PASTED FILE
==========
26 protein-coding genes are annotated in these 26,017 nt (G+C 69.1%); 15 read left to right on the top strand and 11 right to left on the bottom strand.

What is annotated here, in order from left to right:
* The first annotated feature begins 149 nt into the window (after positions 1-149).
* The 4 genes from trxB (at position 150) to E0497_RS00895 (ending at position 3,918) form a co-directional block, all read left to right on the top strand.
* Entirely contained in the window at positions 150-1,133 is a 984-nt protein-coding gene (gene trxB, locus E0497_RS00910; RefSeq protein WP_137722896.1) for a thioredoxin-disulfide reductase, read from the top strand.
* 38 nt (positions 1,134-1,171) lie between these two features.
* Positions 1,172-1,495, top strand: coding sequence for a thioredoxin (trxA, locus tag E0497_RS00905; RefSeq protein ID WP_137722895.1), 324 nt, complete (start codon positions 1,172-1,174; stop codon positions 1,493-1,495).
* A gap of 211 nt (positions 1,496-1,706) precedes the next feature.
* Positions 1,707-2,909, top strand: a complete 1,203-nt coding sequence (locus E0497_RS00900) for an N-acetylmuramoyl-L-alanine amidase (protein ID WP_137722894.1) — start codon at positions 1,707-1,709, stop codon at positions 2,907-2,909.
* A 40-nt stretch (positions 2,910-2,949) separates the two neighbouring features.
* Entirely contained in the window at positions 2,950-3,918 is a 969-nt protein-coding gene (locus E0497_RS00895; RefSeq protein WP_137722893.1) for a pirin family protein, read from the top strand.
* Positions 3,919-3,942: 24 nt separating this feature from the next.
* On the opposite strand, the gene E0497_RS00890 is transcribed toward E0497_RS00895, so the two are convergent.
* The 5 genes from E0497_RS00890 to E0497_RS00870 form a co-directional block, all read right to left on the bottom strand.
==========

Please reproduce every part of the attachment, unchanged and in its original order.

26 protein-coding genes are annotated in these 26,017 nt (G+C 69.1%); 15 read left to right on the top strand and 11 right to left on the bottom strand.

What is annotated here, in order from left to right:
* The first annotated feature begins 149 nt into the window (after positions 1-149).
* The 4 genes from trxB (at position 150) to E0497_RS00895 (ending at position 3,918) form a co-directional block, all read left to right on the top strand.
* Entirely contained in the window at positions 150-1,133 is a 984-nt protein-coding gene (gene trxB, locus E0497_RS00910; RefSeq protein WP_137722896.1) for a thioredoxin-disulfide reductase, read from the top strand.
* 38 nt (positions 1,134-1,171) lie between these two features.
* Positions 1,172-1,495, top strand: coding sequence for a thioredoxin (trxA, locus tag E0497_RS00905; RefSeq protein ID WP_137722895.1), 324 nt, complete (start codon positions 1,172-1,174; stop codon positions 1,493-1,495).
* A gap of 211 nt (positions 1,496-1,706) precedes the next feature.
* Positions 1,707-2,909, top strand: a complete 1,203-nt coding sequence (locus E0497_RS00900) for an N-acetylmuramoyl-L-alanine amidase (protein ID WP_137722894.1) — start codon at positions 1,707-1,709, stop codon at positions 2,907-2,909.
* A 40-nt stretch (positions 2,910-2,949) separates the two neighbouring features.
* Entirely contained in the window at positions 2,950-3,918 is a 969-nt protein-coding gene (locus E0497_RS00895; RefSeq protein WP_137722893.1) for a pirin family protein, read from the top strand.
* Positions 3,919-3,942: 24 nt separating this feature from the next.
* On the opposite strand, the gene E0497_RS00890 is transcribed toward E0497_RS00895, so the two are convergent.
* The 5 genes from E0497_RS00890 to E0497_RS00870 form a co-directional block, all read right to left on the bottom strand.